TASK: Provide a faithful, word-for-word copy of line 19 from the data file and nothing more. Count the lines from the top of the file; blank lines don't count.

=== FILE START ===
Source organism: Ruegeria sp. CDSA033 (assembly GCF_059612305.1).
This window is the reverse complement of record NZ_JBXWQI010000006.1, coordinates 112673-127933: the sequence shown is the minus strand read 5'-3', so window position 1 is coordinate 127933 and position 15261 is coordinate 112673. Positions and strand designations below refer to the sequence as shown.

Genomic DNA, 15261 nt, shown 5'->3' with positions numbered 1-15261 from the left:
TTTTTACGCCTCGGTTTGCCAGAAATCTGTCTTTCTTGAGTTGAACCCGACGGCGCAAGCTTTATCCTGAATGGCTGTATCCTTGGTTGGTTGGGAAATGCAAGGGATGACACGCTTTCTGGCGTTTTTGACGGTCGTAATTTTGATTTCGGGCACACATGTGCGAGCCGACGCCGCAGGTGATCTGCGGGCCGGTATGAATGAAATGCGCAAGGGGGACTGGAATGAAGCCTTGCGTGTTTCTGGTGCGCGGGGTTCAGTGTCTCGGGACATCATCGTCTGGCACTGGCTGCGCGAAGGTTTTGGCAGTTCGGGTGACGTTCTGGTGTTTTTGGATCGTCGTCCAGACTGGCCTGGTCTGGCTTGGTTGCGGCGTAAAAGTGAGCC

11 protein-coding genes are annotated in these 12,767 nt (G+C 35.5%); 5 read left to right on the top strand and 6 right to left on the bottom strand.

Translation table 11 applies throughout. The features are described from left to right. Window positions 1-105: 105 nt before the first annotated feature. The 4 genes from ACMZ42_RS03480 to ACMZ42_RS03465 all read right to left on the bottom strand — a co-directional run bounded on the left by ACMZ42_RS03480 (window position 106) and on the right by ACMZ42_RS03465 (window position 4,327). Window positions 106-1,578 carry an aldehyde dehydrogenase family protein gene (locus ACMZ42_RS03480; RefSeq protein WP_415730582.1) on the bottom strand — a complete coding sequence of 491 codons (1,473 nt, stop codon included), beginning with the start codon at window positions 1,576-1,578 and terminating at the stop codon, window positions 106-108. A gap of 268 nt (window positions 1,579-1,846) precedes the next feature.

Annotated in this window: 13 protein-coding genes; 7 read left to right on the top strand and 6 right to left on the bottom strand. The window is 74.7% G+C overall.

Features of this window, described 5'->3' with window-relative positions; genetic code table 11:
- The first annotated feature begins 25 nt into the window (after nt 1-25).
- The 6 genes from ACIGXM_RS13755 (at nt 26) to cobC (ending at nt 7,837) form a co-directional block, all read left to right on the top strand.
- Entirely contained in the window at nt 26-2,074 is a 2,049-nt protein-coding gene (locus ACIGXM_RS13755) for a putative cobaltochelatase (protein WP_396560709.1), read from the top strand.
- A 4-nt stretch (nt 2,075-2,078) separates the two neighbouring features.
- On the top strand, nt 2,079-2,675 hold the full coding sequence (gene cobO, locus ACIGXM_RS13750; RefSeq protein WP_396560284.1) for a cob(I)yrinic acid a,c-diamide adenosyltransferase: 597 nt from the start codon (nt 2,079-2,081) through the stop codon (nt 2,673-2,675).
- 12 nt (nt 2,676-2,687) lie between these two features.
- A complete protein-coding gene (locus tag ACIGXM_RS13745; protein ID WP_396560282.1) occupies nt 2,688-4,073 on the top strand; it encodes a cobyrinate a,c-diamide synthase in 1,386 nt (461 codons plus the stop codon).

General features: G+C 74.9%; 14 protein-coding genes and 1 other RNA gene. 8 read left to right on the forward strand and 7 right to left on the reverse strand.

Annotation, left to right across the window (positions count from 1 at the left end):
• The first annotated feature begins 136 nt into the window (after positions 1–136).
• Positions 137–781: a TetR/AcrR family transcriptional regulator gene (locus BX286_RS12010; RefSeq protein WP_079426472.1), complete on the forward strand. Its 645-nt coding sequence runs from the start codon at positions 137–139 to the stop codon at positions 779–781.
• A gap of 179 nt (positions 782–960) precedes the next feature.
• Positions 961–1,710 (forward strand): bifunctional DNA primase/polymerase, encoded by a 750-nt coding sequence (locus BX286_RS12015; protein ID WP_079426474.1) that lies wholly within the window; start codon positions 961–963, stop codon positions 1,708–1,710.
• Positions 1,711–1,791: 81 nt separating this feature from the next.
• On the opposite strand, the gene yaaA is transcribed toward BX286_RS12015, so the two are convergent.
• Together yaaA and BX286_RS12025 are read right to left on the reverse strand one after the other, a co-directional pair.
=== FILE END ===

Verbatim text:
• Positions 137–781: a TetR/AcrR family transcriptional regulator gene (locus BX286_RS12010; RefSeq protein WP_079426472.1), complete on the forward strand. Its 645-nt coding sequence runs from the start codon at positions 137–139 to the stop codon at positions 779–781.